The (purposely) forgotten holiday

Rabbi Berel Wein

By Rabbi Berel Wein

Published June 10, 2016

The (purposely) forgotten holiday

As Shavuos draws near, it is traditional to think about the importance and impact of this shortest of the three major festivals of the Jewish calendar year.

Unfortunately, in the Diaspora, with the exception of the devotedly observant community, Shavuos is a forgotten holiday.

I remember that as a lawyer in Chicago over thirty-five years ago, I attempted to obtain a new date for a trial in which I was representing my client and the Jewish judge, a scion of a great Eastern European rabbinic family, asked me the reason for my request.

I told him that the original trial date was to fall on the holiday of Shavuos and as such I would not be able to attend court that day. He sneered at me: "Counselor, there is no such Jewish holiday!" So great is the alienation and assimilation of much of Diaspora Jewry, that his ignorant opinion will find many echoes in the secular Jewish society.

Yet, it is the Shavuos holiday that is the backbone of all Jewish life and vitality.

According to Jewish tradition and the Talmud, Shavuos marks the anniversary date of the Revelation at Sinai and the granting of the Torah to the people of Israel. The Torah itself phrases it thusly: "Today you have become a nation!" The nationality of the Jews is founded upon its shared experience of receiving the Torah at Sinai thirty three hundred and nineteen years ago. This is the import of the famous statement by Saadya Gaon ( d. 942) that our "our nation is a nation only by virtue of the Torah."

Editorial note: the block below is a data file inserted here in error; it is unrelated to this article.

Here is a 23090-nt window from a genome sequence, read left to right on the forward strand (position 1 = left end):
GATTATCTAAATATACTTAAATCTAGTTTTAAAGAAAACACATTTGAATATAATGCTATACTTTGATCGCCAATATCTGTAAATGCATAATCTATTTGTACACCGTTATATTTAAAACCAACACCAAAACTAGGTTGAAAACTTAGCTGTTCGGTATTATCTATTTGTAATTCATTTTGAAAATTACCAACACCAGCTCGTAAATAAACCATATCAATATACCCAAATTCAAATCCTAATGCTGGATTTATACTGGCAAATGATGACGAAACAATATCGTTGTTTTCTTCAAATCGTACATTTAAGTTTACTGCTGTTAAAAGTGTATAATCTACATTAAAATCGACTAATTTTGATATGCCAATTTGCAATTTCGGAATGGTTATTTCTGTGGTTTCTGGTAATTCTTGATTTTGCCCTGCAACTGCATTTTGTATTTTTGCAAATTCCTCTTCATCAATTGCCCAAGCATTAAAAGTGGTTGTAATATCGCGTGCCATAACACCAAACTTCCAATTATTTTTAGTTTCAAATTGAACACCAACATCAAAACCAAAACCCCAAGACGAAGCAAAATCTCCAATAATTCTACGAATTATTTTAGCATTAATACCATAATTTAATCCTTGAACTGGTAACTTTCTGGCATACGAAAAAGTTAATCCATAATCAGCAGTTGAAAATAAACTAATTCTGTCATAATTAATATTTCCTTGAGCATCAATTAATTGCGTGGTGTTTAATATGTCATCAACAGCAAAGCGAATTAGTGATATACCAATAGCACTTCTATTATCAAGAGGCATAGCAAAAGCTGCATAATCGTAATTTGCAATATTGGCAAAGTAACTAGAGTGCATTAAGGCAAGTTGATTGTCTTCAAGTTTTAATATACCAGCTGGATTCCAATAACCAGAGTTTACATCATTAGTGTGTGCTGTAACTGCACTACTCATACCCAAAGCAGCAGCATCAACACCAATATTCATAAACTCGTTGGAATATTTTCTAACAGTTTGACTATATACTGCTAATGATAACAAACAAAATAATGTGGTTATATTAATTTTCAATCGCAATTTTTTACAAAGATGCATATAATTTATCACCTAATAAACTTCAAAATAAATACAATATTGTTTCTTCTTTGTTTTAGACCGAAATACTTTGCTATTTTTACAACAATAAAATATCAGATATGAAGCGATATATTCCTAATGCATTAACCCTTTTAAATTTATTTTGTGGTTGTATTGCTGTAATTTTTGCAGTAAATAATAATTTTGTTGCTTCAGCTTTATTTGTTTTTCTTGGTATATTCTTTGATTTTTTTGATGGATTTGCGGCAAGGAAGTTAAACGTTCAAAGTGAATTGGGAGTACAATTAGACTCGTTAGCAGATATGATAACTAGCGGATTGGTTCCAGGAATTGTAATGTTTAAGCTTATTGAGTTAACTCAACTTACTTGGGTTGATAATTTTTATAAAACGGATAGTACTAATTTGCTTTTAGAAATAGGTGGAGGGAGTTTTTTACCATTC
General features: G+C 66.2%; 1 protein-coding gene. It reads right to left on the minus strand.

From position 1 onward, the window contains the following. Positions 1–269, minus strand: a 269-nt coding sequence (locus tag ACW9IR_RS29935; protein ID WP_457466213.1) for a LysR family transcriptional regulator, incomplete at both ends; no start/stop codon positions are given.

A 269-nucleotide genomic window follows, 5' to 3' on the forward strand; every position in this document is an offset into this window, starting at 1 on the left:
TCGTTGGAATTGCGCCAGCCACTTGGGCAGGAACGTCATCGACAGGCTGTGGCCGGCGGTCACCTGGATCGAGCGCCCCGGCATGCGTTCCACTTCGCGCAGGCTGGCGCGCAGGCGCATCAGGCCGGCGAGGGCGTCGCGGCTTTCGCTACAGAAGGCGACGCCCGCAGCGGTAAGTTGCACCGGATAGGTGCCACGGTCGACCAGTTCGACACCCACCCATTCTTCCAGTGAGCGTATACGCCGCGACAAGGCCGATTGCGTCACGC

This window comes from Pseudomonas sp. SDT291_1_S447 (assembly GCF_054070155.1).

Shavuos is the uniquely Jewish holiday. It does not represent the universal ideal of freedom as does Passover, nor is it a harbinger of all human happiness, prosperity and bountiful harvest, all of which characterize the Succos holiday. It stands in splendid isolation as a uniquely Jewish event that attests to our role in society and civilization, as the people who accepted the Torah when others refused.

It is therefore difficult to be assimilated and celebrate Shavuos. Shavuos prevents assimilation by reminding us of the event that is baked deep into the DNA of the Jewish people — the revelation at Sinai.

Shavuos is therefore not just a commemoration of a historical date but rather it poses the challenge of defining Jewish nationhood and of its relation to each and every one of us. Because of this challenging aspect of the holiday, it is easy (though painful) to understand why Shavuos just does not exist for so many Jews. It is much easier on one's mind and conscience to simply ignore and then even deny its existence.

There are certain questions that have remained constant in Jewish life over the millennia. "Who is a Jew?" "Why be Jewish?" "Why marry Jewish?" and "Why all of the fuss, anger, hatred and jealousy in the world over the Jews?" are some of these basic age-old questions. Ignoring Shavuos and what it represents allows for seemingly easy answers and evasions of these questions. But all of those answers have never yet been able to stand the test of time and circumstance.

Forgetting Shavuos has always led to spiritually dire personal and national consequences The great Rabbi Yosef of the times of the Babylonian Talmud celebrated Shavuos with great enthusiasm, saying "if it were not for this day of Shavuos, I would not feel chosen and unique, for many Yosefs can be found in the market square."

This is certainly true of the Jewish people generally. If it were not for Shavuos we would not be a special people, let alone "a light unto the nations of the world." Shavuos therefore becomes our reason for existence, the justification of our intense role in the development of a better and more civilized world. Shavuos therefore demands some sort of mental and spiritual preparation to be truly appreciated.

Shavuos begins this year at nightfall on June 11. Now would be a good time to start thinking about it and its personal relevance to one's life and family.

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JWR contributor Rabbi Berel Wein is a Jewish historian, author and international lecturer.